Вы находитесь на странице: 1из 1

7 skills every professional must have

After making a great presentation, you often fumble over the questions posed by the listeners. Charanpreet Singh, Associate
Dean, Prais !usiness School, "olkata tells you ho# to tackle the audience #ith finesse.
A lot has been written about why presentation skills are essential for work success and what comprises a good presentation.
However, the skill of addressing and answering questions asked by the audience during and post the presentation is as important.
The audience has come to listen to, learn from and/or assess your presentation.
These objectives are served better if you encourage the audience to ask questions and subsequently address these questions effectively.
eedless to say, both presentation and !"A skills are a must for any professional, today.
#e e$amine some ways in which one can become better equipped to handle audience questions.
$. "no# your audience
#ho are they% #hat do they aim to take away from the discussion% #hat do & want them to think/do after the presentation%
An analysis of the audience will help you anticipate the kind of questions you may be asked and the level at which you need to pitch the
answers. &f you are a student making a presentation in class, your premier audience is the professor, whose objective in listening to you is
to assess your performance. &n a seminar or conference, you could be the subject e$pert in which case the audience wishes to learn from
your delivery.
%. Anticipate questions
A large part of the preparation gets accomplished while researching the content. 'ut it is prudent to go one step further (( anticipate
questions that may arise in the minds of the audience and ensure that you have the requisite knowledge to formulate answers to them.
&f your work is up for assessment )as it would be in an academic situation*, it+s mandatory that you spend adequate time on the
subject/project to attain a high level of familiarity with the concepts and their applications.
&. Practise active listening
,ood listening involves allowing the participant to complete the entire question, rephrasing the question in one+s own words to ensure
that there is a shared understanding of the query and listening to not only the words but also the tone and the body language that
accompany the words. -isten well to try and understand the question. .ften the presenter makes quick and often wrong assumptions
about the question, starts answering before the question is completed and ends up saying something that does not address the query at
all.Another issues is that the inquirer may not always be able to frame the question well (( engage with him or her and draw out a coherent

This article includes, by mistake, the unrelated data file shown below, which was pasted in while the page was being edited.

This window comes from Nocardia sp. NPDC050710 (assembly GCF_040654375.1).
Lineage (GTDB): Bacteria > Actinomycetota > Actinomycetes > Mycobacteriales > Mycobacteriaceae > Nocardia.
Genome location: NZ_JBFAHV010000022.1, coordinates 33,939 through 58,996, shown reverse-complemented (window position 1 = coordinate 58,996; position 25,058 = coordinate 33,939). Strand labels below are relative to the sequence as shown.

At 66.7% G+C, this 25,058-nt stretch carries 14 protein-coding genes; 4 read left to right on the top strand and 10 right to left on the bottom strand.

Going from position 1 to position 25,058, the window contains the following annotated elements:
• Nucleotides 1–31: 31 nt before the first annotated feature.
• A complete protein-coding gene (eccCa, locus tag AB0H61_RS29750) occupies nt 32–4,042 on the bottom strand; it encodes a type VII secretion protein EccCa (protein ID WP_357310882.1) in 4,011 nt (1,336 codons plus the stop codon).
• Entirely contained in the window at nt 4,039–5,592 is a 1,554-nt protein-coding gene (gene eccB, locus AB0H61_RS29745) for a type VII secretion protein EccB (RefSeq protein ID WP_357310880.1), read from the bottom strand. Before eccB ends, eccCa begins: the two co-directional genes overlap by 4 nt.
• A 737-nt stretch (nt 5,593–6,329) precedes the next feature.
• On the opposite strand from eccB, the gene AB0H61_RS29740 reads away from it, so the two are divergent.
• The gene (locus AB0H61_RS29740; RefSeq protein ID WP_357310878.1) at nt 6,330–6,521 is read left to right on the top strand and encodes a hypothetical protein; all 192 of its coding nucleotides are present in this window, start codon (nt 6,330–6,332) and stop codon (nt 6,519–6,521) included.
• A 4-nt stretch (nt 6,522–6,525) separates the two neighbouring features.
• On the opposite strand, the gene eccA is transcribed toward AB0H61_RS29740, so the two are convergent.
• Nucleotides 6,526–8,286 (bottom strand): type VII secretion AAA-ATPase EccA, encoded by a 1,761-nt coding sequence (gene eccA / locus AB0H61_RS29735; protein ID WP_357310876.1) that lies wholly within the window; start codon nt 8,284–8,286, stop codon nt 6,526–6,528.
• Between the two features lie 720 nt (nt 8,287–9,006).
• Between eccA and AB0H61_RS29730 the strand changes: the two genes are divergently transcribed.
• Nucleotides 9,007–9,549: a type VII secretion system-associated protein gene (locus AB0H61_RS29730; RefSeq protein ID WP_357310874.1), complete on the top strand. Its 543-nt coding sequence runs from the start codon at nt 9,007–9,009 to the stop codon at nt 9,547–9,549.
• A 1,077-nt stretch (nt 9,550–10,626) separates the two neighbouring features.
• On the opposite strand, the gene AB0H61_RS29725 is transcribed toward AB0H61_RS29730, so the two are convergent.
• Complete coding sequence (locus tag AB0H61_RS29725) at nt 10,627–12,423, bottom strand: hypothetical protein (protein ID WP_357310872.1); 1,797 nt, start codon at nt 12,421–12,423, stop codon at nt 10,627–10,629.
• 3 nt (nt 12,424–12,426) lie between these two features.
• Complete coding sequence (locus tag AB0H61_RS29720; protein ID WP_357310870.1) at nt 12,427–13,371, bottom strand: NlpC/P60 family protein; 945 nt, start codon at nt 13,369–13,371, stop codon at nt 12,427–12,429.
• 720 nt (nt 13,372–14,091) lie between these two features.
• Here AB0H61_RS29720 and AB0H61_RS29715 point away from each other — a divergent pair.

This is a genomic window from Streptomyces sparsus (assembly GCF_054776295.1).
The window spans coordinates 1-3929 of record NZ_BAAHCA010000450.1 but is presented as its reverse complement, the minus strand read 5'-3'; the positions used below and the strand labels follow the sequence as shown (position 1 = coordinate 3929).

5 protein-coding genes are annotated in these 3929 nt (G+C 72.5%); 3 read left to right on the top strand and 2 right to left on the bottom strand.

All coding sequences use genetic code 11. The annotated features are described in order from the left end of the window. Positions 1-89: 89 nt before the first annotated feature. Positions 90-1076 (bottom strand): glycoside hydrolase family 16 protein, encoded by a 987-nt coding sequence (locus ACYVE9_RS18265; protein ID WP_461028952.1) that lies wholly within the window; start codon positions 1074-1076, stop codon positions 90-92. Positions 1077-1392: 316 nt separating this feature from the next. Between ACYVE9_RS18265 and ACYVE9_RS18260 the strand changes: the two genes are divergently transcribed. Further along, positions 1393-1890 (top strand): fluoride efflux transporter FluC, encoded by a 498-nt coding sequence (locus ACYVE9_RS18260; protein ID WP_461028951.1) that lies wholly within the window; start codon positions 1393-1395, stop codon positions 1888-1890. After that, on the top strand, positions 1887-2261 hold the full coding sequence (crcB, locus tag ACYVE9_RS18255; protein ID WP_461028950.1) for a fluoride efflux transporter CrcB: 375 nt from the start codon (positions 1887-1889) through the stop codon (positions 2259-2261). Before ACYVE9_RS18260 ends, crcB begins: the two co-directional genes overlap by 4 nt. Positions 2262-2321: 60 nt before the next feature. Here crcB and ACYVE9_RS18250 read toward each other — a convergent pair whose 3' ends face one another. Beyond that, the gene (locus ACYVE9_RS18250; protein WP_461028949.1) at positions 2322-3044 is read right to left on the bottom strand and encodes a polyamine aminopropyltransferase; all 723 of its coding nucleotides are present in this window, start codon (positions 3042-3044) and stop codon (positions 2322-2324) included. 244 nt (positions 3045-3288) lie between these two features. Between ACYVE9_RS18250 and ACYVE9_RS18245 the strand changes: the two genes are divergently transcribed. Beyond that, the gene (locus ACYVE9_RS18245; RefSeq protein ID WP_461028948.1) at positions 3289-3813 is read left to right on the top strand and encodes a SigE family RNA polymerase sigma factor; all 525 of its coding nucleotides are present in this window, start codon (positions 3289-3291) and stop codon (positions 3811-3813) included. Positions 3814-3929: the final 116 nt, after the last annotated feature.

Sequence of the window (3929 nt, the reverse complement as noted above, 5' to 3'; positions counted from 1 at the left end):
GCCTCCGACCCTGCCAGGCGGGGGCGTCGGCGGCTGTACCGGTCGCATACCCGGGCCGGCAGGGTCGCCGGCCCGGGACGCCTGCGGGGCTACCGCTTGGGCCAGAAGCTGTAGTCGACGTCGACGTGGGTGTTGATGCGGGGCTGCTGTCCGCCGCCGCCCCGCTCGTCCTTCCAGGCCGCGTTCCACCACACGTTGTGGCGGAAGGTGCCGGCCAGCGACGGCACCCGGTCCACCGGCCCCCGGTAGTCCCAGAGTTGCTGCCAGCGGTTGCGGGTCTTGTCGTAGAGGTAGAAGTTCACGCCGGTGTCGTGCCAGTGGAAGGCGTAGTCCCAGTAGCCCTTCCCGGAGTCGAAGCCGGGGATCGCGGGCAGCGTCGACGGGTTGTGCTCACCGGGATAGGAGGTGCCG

query that can then be addressed.
'. Analyse and articulate
/on+t be in a hurry to answer (( smart presenters take their time. 0tructure your response, articulate clearly, and in a language that helps
the questioner understand you easily. 1omple$, verbose answers betray a lack of clarity. 2resent the content )in this case the answer to
the query* in as simple a manner as possible. 1iting e$amples from real life situations or drawing analogies from well(known phenomena
are good ways of e$plaining a concept. There are often multiple questions hidden in one query (( recognise this, break it up into
constituent questions and answer one at a time.
(. Check for acceptance
The best way to do this is to simply ask, +/oes this answer your question+% There are several reasons for this (( one, the questioner may
not have been able to articulate the question well3 two, you may have misinterpreted the question3 three, your answer may make sense to
you, but not to the questioner as s/he does not have the same level of understanding of the subject matter.
&f it wasn+t, you may need to revisit the question, or rephrase your answer appropriately.
). Don*t be afraid to say *+ don*t kno#*
There could be aspects that you are not familiar with. &n this scenario, the best policy is to admit this to the questioner. However, follow
that up with an assurance that you would check with your resources and get back to him/her in due course with a useful response.
2resenters often attempt to bluff their way out of the situation by concocting unlikely answers and end up making a spectacle of
themselves. Also, you run the risk of misleading a large section of the audience with incorrect inputs and wasting everyone+s time as well.
7. !e a team player, but don*t substitute for others
2resenting in a group is the norm in academic institutions.
&n such a situation, in addition to being assessed for individual performance, you are also judged on your team skills, especially during the
!"A session. The rules are simple4 answer the question only if it is addressed to you (( do not step in to answer your team(member+s
question, even if you think you know the subject better. /on+t let your body language betray your disappointment or frustration with the
quality of answer provided by your team member (( it shows a lack of team spirit. ever interrupt a colleague when he/she+s speaking ((
you may seek the permission of the professor and add to what your colleague has said, provided you think that it would enhance your
performance as a team. Accept responsibility for any errors that the team may have made (( even if you were personally not involved in
that part of the presentation.